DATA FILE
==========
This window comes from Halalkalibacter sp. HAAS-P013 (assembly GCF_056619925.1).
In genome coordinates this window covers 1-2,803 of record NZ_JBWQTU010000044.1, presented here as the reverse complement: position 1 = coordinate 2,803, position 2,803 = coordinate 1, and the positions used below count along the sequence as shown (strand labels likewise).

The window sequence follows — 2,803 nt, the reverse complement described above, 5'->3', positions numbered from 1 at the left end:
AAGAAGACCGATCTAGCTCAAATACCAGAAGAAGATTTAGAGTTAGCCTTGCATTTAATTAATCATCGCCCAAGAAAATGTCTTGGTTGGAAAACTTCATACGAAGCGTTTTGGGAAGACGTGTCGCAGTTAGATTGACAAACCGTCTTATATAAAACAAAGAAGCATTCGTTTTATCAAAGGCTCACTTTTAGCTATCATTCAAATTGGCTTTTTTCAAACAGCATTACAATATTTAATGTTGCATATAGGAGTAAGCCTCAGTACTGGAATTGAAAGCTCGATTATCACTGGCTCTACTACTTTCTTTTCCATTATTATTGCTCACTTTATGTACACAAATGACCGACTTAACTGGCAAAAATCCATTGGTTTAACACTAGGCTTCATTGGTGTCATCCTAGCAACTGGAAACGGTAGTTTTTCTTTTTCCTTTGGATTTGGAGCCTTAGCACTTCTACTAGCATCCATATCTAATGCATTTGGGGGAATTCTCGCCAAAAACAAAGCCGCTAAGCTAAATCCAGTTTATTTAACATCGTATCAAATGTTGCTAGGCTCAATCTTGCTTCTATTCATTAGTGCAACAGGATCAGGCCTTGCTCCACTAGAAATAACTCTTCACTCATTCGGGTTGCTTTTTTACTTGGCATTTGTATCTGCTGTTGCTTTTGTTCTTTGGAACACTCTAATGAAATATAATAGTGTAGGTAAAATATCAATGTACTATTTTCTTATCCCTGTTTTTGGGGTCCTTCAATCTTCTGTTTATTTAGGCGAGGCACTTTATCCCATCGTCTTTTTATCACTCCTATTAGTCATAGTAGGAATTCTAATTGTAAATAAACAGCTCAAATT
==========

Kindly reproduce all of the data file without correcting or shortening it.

This window comes from Halalkalibacter sp. HAAS-P013 (assembly GCF_056619925.1).
In genome coordinates this window covers 1-2,803 of record NZ_JBWQTU010000044.1, presented here as the reverse complement: position 1 = coordinate 2,803, position 2,803 = coordinate 1, and the positions used below count along the sequence as shown (strand labels likewise).

The window sequence follows — 2,803 nt, the reverse complement described above, 5'->3', positions numbered from 1 at the left end:
AAGAAGACCGATCTAGCTCAAATACCAGAAGAAGATTTAGAGTTAGCCTTGCATTTAATTAATCATCGCCCAAGAAAATGTCTTGGTTGGAAAACTTCATACGAAGCGTTTTGGGAAGACGTGTCGCAGTTAGATTGACAAACCGTCTTATATAAAACAAAGAAGCATTCGTTTTATCAAAGGCTCACTTTTAGCTATCATTCAAATTGGCTTTTTTCAAACAGCATTACAATATTTAATGTTGCATATAGGAGTAAGCCTCAGTACTGGAATTGAAAGCTCGATTATCACTGGCTCTACTACTTTCTTTTCCATTATTATTGCTCACTTTATGTACACAAATGACCGACTTAACTGGCAAAAATCCATTGGTTTAACACTAGGCTTCATTGGTGTCATCCTAGCAACTGGAAACGGTAGTTTTTCTTTTTCCTTTGGATTTGGAGCCTTAGCACTTCTACTAGCATCCATATCTAATGCATTTGGGGGAATTCTCGCCAAAAACAAAGCCGCTAAGCTAAATCCAGTTTATTTAACATCGTATCAAATGTTGCTAGGCTCAATCTTGCTTCTATTCATTAGTGCAACAGGATCAGGCCTTGCTCCACTAGAAATAACTCTTCACTCATTCGGGTTGCTTTTTTACTTGGCATTTGTATCTGCTGTTGCTTTTGTTCTTTGGAACACTCTAATGAAATATAATAGTGTAGGTAAAATATCAATGTACTATTTTCTTATCCCTGTTTTTGGGGTCCTTCAATCTTCTGTTTATTTAGGCGAGGCACTTTATCCCATCGTCTTTTTATCACTCCTATTAGTCATAGTAGGAATTCTAATTGTAAATAAACAGCTCAAATT